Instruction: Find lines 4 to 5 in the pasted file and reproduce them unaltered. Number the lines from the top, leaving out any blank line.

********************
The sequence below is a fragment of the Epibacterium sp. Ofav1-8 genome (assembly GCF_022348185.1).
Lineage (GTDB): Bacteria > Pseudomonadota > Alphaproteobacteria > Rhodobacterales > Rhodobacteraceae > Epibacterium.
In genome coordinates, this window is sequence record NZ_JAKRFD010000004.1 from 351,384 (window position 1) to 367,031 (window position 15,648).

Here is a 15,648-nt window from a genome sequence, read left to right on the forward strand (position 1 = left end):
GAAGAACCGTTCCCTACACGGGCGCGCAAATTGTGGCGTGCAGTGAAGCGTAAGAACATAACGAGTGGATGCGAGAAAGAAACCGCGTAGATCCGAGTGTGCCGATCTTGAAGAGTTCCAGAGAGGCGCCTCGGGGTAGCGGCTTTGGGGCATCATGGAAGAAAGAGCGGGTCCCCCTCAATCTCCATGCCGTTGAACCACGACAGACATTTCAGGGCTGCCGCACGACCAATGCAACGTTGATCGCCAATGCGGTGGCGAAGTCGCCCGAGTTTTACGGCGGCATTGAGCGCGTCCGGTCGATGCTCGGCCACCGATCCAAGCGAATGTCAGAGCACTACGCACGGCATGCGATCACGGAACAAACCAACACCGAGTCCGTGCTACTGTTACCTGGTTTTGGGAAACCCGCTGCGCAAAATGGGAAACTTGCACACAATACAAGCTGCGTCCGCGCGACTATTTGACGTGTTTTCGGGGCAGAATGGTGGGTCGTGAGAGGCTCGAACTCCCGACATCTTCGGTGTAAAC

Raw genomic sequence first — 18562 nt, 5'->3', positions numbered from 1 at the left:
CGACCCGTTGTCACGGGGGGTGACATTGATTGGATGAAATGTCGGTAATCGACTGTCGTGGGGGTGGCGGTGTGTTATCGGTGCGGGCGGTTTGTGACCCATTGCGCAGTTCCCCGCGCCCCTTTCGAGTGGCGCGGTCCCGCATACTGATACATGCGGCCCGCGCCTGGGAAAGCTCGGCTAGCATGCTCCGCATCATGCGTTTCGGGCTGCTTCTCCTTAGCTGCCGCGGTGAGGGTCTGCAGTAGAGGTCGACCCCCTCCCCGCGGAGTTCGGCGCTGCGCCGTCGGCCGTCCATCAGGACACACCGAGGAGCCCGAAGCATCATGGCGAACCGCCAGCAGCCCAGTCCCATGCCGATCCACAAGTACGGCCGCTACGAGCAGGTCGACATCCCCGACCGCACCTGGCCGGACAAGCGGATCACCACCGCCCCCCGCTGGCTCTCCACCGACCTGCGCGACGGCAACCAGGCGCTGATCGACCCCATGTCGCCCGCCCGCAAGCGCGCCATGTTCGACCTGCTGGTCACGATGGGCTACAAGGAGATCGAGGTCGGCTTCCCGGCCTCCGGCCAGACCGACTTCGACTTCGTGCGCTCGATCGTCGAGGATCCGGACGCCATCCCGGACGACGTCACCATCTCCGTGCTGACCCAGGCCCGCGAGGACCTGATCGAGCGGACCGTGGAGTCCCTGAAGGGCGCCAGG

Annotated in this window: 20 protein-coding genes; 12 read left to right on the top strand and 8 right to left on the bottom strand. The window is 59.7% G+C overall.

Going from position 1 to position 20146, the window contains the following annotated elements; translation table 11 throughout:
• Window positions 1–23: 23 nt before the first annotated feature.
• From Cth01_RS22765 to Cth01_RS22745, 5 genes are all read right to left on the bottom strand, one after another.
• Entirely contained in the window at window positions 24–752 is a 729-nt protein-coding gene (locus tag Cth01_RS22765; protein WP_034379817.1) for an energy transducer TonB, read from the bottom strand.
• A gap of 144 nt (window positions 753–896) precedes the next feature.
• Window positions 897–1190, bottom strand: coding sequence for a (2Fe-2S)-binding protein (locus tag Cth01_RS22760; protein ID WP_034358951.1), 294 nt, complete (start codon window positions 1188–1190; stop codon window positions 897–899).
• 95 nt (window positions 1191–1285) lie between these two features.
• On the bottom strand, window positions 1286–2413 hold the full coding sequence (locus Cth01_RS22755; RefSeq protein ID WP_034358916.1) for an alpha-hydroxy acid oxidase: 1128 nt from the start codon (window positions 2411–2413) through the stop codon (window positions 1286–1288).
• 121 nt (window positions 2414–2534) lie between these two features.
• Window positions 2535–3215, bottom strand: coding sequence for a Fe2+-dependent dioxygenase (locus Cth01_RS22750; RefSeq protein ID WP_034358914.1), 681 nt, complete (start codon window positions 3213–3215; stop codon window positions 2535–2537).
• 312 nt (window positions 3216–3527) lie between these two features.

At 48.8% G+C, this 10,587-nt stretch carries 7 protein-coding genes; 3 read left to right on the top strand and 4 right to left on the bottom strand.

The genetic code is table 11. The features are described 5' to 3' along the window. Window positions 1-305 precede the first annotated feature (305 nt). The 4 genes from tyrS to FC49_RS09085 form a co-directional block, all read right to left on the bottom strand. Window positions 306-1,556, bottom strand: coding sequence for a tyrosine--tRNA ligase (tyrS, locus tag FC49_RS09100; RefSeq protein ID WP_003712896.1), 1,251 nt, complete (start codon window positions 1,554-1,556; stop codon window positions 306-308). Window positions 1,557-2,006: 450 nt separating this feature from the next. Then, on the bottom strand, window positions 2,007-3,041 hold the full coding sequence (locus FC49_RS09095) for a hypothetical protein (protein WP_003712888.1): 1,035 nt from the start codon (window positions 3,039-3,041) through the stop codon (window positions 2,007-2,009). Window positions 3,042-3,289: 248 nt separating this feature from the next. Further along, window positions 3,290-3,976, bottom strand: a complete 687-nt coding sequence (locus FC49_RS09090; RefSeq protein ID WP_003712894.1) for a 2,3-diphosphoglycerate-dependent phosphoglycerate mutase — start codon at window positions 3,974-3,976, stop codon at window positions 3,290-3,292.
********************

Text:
Here is a 15,648-nt window from a genome sequence, read left to right on the forward strand (position 1 = left end):
GAAGAACCGTTCCCTACACGGGCGCGCAAATTGTGGCGTGCAGTGAAGCGTAAGAACATAACGAGTGGATGCGAGAAAGAAACCGCGTAGATCCGAGTGTGCCGATCTTGAAGAGTTCCAGAGAGGCGCCTCGGGGTAGCGGCTTTGGGGCATCATGGAAGAAAGAGCGGGTCCCCCTCAATCTCCATGCCGTTGAACCACGACAGACATTTCAGGGCTGCCGCACGACCAATGCAACGTTGATCGCCAATGCGGTGGCGAAGTCGCCCGAGTTTTACGGCGGCATTGAGCGCGTCCGGTCGATGCTCGGCCACCGATCCAAGCGAATGTCAGAGCACTACGCACGGCATGCGATCACGGAACAAACCAACACCGAGTCCGTGCTACTGTTACCTGGTTTTGGGAAACCCGCTGCGCAAAATGGGAAACTTGCACACAATACAAGCTGCGTCCGCGCGACTATTTGACGTGTTTTCGGGGCAGAATGGTGGGTCGTGAGAGGCTCGAACTCCCGACATCTTCGGTGTAAAC